Thursday, September 09, 2004

Taking hate crimes serously

One of the more common arguments made against hate-crime laws is the notion that, because they have been avidly supported by civil-rights and minority advocacy groups, they represent primarily "identity politics" whose sole purpose is to appease aggrieved groups.

Longtime readers (as well as those who've read Death on the Fourth of July) know that I've discussed previously the broader reality -- which is that hate-crime laws actually enjoy serious support from communities and local officials who are trying to grapple with the manifestations of these crimes. These smaller entities often lack the political or PR punch of larger advocacy groups, and so their roles are often obscured; but in fact, many hate-crimes laws originate not with "identity politics" but with real grass-roots needs.

This was driven home recently in northern Kentucky, where a local prosecutor is calling for a tougher state law in the wake of a series of incidents in her district:
Boone County Attorney Linda Tally Smith is pushing for tougher penalties at the state level in the wake of the cross burning at the home of the African-American family in Burlington that led to Frederick Mahone, his wife and two teenage children moving out of Burlington and out of the county.

Smith said the cross burning was the first hate crime in the area since she began working here 10 years ago. She said she was surprised at limitations of the state law.

Under current state law, the men charged -- Matthew Scudder, 18, of Hebron; Jimmy Foster, 19, of Independence; and two juveniles -- would only face misdemeanor criminal mischief and criminal trespass with one year in jail and possibly denial of probation or parole if they are convicted and a judge determines the crimes were motivated by bias.

"It's frustrating from a prosecutor's point-of-view when you have to tell a victim you can't do anything for them," Smith said.

The Burlington case was turned over to the FBI and categorized as felony civil rights violations. The men charged face 10 years in prison and $250,000 in fines if convicted.

Smith is researching penalty enhancement statutes in other states and working with city officials and legislators in Frankfort to strengthen the penalties for hate-motivated crimes. One approach she is exploring involves ratcheting up penalty for a crime in which hate plays a role just as offenders in possession of firearms during a drug arrest would face harsher penalties than those without firearms. That could help nullify the need to hand such cases over to federal courts.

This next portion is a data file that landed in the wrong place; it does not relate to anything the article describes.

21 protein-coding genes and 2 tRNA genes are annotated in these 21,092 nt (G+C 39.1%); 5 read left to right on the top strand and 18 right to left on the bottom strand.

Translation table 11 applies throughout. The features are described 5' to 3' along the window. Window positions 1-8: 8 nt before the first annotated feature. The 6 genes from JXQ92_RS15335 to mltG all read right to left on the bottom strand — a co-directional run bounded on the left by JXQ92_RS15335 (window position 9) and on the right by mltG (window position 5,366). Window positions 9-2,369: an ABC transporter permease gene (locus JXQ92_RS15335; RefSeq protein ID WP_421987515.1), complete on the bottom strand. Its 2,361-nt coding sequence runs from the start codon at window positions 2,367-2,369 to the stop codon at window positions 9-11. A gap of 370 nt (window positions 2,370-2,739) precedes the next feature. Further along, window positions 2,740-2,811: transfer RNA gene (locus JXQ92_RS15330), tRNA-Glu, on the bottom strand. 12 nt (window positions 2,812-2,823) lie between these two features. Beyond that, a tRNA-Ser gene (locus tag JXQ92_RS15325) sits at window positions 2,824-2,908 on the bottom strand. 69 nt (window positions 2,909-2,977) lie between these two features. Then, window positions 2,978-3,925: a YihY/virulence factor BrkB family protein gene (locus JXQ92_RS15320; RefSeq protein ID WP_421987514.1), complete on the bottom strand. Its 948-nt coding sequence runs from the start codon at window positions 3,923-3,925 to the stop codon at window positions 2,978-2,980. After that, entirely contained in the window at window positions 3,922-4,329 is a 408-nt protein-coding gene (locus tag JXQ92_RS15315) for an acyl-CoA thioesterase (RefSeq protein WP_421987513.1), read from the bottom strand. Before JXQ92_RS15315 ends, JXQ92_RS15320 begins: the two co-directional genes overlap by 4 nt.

"We should be equipped to handle it at either level (state or federal)," Smith said.

Kentucky, it should be noted, has a notoriously weak hate-crime statute, and Smith's crusade for an effective law that can actually be put to use is only a matter of common sense. And Smith, it should be noted, is a Republican.

I was, however, struck by something my friend Mark Potok said in this story:
Mark Potok, editor of the Southern Poverty Law Center's intelligence report, said he sees some value in enhancing penalties for hate crimes but in the long run doesn't believe they will deter the crime.

"They are a good thing in the sense that it is a declaration that these crimes are a detriment to society," Potok said.

But, he doubts those committing such crimes will stop to consider possible sentencing.

I think Mark would probably agree that the laws are needed if for no other reason than to give these communities effective tools for countering them. The salutary effect of one hate-crime perpetrator's extended sentence can in fact make another would-be perp -- particularly a "reactive" offender -- think twice.

However, he is exactly right that the laws alone are not enough to prevent these crimes. What has been proven to be effective is high-profile community repudiation of white supremacist activities and especially hate crimes. As I've mentioned previously, the public protests, marches and demonstrations against hate crimes often come wrapped in PC flavorings, but they in fact play significant roles in deterring would-be hate criminals, who almost uniformly believe that their attempts to drive out "outsiders" -- which in the end is what hate crimes are about -- actually have the implicit support of their communities.

Because silence is interpreted as assent, communities that do nothing run the risk of encouraging serious and potentially devastating violence. And for that reason alone, standing up to hate crimes is a simple matter of good common sense.

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